BHI ANEM DSP Noise Eliminator

So, I’ve had this device for about two years now and have mentioned it to several people on the air, describing just how effective it is.

What is it? This is an active DSP audio noise eliminator filter manufactured by BHI Ltd.. As simply as possible, it wipes out background hash band noise. It isn’t a pulse noise eliminator like a noise blanker, though it will drastically soften the edge of pulse noise as well.

This is an AF (audio frequency stage) DSP unit. It plugs into the audio output of anything you want to feed through it and you in turn loop it’s output into the speaker or other destination audio feed of your choosing.

The unit has either 4 or 8 steps of increasing DSP elimination effects. In stronger conditions you can back it off easily so it isn’t as heavy handed on processing the signals, or in lousy conditions with weaker signals, you can really clamp it down for the maximum effect.

The best way to show you what this does is simply an mp3 file I created to demonstrate its effectiveness.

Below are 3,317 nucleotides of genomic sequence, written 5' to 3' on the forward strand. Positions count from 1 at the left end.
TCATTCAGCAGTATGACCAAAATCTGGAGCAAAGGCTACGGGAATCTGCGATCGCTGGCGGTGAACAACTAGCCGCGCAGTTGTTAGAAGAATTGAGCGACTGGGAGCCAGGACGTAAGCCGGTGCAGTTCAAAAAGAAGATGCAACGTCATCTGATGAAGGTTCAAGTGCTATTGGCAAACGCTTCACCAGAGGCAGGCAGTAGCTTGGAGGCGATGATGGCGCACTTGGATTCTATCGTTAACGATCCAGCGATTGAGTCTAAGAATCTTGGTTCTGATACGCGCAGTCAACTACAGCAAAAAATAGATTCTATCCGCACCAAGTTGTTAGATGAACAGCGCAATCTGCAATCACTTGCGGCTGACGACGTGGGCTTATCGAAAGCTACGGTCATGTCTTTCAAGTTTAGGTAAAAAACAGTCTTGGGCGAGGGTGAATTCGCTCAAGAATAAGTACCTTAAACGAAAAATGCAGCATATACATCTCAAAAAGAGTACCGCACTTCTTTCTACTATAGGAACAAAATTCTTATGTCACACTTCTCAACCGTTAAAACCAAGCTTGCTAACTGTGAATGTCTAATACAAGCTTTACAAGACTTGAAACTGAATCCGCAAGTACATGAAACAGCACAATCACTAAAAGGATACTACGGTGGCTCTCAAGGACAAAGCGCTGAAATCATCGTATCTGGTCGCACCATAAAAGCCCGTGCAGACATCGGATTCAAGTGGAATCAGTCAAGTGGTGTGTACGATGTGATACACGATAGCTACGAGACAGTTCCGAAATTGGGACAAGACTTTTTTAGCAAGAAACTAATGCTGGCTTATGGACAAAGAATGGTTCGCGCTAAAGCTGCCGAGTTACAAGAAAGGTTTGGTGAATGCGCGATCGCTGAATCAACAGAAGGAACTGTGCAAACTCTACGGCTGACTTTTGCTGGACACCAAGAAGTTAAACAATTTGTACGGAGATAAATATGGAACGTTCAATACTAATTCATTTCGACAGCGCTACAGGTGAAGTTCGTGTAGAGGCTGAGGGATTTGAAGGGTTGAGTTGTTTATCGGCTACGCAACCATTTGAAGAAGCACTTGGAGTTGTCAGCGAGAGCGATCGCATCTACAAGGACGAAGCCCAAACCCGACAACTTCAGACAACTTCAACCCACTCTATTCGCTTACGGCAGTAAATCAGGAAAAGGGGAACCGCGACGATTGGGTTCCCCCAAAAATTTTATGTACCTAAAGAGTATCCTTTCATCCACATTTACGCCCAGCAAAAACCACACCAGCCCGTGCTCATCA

Here is a 40m SSB clip with the filter being toggled in and out

The clip was made with some high noise levels and relatively low signal levels at or below the noise peaks, using my vertical on 40m SSB.

The DSP setting was on maximum 8/8 so there is some minimal artifact on the audio signal and a very slight audio level drop. Keep in mind the completely annoying original signal. With the DSP engaged it would be easily possible to maintain a pleasant extended contact with any of the stations in the recording, vs only wanting a brief ‘in and out’ style contact before getting sick and tired of the noise level. A slight bit of the ‘under water’ artifact is much more tolerable.

These units are available in a few configurations from BHI Ltd.. They come in built-in modules designed to be hard wired into the audio circuit of a radio or to be built-in to the internal of a speaker cabinet. They also come in self contained powered speakers with the module included internally. Lastly and my personal favorite are the ‘universal’ inline modules. These allow you to use whatever source or speaker you choose by simply plugging in different inputs and outputs to the unit. It’s the most flexible option.

These modules aren’t cheap, but they are worth every cent if you like to spend a lot of time listening. is one source in the US for this product.

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13 February 2010